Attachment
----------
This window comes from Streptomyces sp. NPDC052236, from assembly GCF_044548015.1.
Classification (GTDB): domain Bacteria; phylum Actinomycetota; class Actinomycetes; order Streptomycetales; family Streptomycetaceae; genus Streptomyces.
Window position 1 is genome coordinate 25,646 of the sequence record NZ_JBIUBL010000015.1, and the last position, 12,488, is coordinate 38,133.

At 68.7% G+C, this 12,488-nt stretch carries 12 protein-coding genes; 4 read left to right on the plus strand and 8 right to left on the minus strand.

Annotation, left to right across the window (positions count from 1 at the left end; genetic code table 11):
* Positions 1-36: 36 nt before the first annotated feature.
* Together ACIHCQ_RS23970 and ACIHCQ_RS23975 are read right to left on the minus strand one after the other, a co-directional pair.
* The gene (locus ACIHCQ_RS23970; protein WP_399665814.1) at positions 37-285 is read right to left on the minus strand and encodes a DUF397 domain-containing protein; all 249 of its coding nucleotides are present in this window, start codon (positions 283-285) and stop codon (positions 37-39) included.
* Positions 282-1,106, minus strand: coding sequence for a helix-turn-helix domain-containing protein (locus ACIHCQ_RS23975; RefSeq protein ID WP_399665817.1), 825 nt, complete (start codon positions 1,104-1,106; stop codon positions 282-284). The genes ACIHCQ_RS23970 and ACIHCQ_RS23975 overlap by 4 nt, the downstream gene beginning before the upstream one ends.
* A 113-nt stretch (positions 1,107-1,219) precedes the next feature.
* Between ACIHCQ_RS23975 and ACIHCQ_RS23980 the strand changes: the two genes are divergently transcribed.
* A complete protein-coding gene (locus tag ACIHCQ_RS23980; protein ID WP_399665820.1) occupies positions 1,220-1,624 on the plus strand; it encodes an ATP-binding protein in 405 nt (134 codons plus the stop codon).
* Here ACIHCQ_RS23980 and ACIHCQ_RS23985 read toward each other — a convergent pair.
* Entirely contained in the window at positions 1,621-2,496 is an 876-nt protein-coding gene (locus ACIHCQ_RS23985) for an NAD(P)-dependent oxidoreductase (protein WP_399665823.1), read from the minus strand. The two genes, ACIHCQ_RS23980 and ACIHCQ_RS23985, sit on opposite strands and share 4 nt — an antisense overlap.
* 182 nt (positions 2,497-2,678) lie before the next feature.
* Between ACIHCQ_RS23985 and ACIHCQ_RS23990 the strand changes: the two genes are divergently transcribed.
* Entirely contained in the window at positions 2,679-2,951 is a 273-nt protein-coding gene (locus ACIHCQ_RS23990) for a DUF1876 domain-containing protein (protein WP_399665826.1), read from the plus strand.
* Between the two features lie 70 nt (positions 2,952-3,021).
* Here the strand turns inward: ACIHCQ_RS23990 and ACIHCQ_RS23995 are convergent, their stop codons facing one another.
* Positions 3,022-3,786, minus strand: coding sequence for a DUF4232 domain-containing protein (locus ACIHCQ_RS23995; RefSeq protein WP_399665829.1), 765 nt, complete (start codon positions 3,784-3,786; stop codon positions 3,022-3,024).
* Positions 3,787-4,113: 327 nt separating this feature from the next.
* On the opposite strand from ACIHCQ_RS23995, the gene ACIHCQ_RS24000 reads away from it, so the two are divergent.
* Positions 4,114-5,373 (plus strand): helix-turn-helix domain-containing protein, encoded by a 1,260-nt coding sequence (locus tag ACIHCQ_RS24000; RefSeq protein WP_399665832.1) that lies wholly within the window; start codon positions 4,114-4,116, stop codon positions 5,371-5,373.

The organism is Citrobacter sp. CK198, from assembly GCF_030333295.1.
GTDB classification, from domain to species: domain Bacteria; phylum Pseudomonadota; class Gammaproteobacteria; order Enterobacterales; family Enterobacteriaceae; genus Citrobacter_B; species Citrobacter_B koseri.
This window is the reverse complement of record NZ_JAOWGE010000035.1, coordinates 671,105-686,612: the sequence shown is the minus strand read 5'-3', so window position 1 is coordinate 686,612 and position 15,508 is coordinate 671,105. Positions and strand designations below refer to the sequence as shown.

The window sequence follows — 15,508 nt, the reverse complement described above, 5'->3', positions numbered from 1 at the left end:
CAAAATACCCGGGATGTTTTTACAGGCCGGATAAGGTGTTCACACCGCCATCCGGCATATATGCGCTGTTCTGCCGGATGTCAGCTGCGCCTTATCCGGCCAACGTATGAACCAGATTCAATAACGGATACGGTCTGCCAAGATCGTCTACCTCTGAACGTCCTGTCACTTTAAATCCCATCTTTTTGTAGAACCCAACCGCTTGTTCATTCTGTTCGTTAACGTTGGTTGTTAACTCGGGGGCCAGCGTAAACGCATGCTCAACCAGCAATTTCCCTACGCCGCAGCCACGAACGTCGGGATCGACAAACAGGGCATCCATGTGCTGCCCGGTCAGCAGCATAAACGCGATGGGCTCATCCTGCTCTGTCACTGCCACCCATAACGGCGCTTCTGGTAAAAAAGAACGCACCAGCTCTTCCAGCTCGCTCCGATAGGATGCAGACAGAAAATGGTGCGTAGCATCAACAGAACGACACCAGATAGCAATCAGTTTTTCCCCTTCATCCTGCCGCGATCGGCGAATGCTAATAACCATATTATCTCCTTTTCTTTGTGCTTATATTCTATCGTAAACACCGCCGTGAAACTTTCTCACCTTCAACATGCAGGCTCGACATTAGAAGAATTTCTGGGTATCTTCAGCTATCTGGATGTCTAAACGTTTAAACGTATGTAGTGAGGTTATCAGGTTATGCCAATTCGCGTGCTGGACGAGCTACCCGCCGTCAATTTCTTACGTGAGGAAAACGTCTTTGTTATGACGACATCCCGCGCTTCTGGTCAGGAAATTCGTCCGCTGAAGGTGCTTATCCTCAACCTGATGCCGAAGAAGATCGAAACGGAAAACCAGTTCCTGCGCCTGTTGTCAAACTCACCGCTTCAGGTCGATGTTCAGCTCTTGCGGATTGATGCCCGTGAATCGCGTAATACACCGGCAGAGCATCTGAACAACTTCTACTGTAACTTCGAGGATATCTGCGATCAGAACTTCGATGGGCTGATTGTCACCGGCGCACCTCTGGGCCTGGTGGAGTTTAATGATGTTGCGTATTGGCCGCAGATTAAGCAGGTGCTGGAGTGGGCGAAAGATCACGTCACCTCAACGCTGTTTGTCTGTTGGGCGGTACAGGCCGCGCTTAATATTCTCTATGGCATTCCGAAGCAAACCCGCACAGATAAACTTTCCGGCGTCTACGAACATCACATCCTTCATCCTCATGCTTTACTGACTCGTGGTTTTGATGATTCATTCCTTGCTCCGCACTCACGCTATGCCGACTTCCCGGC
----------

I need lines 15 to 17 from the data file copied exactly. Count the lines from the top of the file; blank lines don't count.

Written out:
* 182 nt (positions 2,497-2,678) lie before the next feature.
* Between ACIHCQ_RS23985 and ACIHCQ_RS23990 the strand changes: the two genes are divergently transcribed.
* Entirely contained in the window at positions 2,679-2,951 is a 273-nt protein-coding gene (locus ACIHCQ_RS23990) for a DUF1876 domain-containing protein (protein WP_399665826.1), read from the plus strand.